Publish 3D models in "Studies in Conservation"

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A 3D model of an archaeological site in Iraq © Jason Herrmann, published in Journal of Field Archaeology

By George Cooper

Routledge, Taylor & Francis, publisher of IIC’s peer-reviewed journal Studies in Conversation, have partnered with 3D content platform Sketchfab to develop an exciting new feature for articles published online. 3D models can now be published in the main text of an article. The pilot program makes Routledge, Taylor & Francis the first major publisher to incorporate 3D models within the HTML version of online journal articles, making Studies one of the first publications in conservation to offer this feature.

Publishing 3D models of the objects you’re working on allows you to illustrate your research or treatment outcomes in an engaging format, promotes better understanding of results, and contributes to preventive conservation by allowing a digital, non-invasive means of representing and interacting with collection objects.
Authors using this new feature will also benefit from increased discoverability of their research, with models being openly available to view on the Sketchfab website. See a live example of a 3D model here ( and view it within the full article text on Taylor & Francis Online.


Researchers working at the School of Classics at the University of St Andrews, in collaboration with the Museum of St Andrews, have prepared a brief and accessible guide for creating 3D models of heritage artefacts using basic equipment (a camera, turntable, tripod, lights, and a neutral backdrop).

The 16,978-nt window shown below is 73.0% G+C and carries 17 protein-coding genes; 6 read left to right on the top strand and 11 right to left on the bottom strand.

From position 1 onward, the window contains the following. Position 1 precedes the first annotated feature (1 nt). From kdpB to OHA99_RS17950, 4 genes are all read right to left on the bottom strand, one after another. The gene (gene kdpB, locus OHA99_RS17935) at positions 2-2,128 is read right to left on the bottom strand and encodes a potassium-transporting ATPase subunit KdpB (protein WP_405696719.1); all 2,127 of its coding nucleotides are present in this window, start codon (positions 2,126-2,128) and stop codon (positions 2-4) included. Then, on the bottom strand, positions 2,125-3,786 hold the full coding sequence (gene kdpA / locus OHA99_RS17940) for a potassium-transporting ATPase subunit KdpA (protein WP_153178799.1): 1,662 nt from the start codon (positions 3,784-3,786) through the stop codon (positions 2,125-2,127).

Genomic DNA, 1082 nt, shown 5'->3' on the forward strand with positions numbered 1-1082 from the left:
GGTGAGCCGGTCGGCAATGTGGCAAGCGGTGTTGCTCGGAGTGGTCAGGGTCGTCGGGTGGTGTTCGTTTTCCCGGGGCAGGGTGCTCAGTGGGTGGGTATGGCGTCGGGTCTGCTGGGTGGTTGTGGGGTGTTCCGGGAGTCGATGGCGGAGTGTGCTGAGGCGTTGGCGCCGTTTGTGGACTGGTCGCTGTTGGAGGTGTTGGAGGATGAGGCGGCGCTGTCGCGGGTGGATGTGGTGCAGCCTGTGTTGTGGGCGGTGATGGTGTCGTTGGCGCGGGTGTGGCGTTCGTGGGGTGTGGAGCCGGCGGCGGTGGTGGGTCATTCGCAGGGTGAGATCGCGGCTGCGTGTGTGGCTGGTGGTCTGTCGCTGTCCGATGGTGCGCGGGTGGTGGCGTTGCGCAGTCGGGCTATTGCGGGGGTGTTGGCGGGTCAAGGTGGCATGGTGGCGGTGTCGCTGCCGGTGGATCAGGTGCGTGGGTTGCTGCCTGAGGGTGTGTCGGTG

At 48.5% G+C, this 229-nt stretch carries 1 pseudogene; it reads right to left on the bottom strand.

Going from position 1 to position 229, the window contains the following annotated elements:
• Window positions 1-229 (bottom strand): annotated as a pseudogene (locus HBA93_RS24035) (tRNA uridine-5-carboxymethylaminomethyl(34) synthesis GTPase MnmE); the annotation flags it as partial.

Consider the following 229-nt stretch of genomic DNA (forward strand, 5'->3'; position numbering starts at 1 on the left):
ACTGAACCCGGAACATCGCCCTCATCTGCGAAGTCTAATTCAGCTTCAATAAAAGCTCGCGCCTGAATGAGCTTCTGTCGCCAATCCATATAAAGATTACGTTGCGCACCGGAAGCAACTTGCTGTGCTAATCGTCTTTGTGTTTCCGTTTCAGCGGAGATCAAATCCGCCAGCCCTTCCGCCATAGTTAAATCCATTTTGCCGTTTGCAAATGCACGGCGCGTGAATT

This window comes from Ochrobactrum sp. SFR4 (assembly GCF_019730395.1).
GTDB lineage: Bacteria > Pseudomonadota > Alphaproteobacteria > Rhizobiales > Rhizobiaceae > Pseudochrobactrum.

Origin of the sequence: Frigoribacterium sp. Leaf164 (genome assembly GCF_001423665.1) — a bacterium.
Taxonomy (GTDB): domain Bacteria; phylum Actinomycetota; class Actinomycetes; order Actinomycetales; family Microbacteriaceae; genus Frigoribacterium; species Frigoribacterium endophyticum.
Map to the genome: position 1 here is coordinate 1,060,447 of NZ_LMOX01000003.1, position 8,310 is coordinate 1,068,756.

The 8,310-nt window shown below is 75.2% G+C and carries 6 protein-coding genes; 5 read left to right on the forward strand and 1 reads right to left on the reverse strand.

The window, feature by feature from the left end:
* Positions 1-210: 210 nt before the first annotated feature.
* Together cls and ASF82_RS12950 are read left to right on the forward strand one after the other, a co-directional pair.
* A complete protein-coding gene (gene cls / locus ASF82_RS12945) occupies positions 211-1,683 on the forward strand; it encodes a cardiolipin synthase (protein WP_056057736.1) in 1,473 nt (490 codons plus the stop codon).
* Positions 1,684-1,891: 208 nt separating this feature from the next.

Using these resources, the project team have made the vast array of Cypriot archaeological artefacts contained in St Andrews’ Bridges Collection accessible to as wide an audience as possible, via 3D modelling. They have also been running a number of different experiments on perceptions of archaeological material experienced in a range of ways including touch, sight, 3D, and behind a glass case. Recently they have been working with colleagues in neuroscience on memory experiments to see how well people retain information on the material culture as they experienced it through different senses and media.

Visit the project site to find out about the collection. Here you can read more about what they have been doing with the material, see how it’s being used, and learn what former St Andrews students have been doing in terms of preservation and 3D modelling.


The option to feature 3D models within articles is currently available in Studies in Conservation. Visit the journal’s Instructions for Authors for more details about how to submit a model along with your manuscript. If you have already published an article in the journal on a project that involved 3D modelling, you can add 3D content retrospectively to the HTML version of your article.

Contact Studies in Conservation Editor-in-Chief, Chandra Reedy (, or the journal’s Managing Editor at Routledge, George Cooper (, if you’d like to find out more about options to publish 3D models in Studies in Conservation.

Get the article with all the hyperlinks by downloading "News in Conservation" Issue 67, August 2018